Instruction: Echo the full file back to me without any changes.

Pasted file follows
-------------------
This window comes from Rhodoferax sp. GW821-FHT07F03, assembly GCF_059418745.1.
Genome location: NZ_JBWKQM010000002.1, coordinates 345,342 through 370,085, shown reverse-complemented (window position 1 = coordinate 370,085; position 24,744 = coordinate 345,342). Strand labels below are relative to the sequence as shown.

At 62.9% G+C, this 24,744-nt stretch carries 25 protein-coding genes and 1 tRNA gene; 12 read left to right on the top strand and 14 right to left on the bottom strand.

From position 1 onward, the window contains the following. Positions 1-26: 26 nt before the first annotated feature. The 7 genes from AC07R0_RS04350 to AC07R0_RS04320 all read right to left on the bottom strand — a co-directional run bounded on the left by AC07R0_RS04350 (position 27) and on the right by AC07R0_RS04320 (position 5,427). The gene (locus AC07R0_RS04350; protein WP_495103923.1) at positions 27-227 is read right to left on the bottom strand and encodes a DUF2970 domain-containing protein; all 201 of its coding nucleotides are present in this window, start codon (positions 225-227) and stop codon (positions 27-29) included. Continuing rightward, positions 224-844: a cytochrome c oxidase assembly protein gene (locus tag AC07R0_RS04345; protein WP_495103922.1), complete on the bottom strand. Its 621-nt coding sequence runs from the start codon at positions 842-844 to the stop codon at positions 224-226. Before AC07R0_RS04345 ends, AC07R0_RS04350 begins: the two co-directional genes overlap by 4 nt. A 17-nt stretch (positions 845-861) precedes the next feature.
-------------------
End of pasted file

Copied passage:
This window comes from Rhodoferax sp. GW821-FHT07F03, assembly GCF_059418745.1.
Genome location: NZ_JBWKQM010000002.1, coordinates 345,342 through 370,085, shown reverse-complemented (window position 1 = coordinate 370,085; position 24,744 = coordinate 345,342). Strand labels below are relative to the sequence as shown.

At 62.9% G+C, this 24,744-nt stretch carries 25 protein-coding genes and 1 tRNA gene; 12 read left to right on the top strand and 14 right to left on the bottom strand.

From position 1 onward, the window contains the following. Positions 1-26: 26 nt before the first annotated feature. The 7 genes from AC07R0_RS04350 to AC07R0_RS04320 all read right to left on the bottom strand — a co-directional run bounded on the left by AC07R0_RS04350 (position 27) and on the right by AC07R0_RS04320 (position 5,427). The gene (locus AC07R0_RS04350; protein WP_495103923.1) at positions 27-227 is read right to left on the bottom strand and encodes a DUF2970 domain-containing protein; all 201 of its coding nucleotides are present in this window, start codon (positions 225-227) and stop codon (positions 27-29) included. Continuing rightward, positions 224-844: a cytochrome c oxidase assembly protein gene (locus tag AC07R0_RS04345; protein WP_495103922.1), complete on the bottom strand. Its 621-nt coding sequence runs from the start codon at positions 842-844 to the stop codon at positions 224-226. Before AC07R0_RS04345 ends, AC07R0_RS04350 begins: the two co-directional genes overlap by 4 nt. A 17-nt stretch (positions 845-861) precedes the next feature.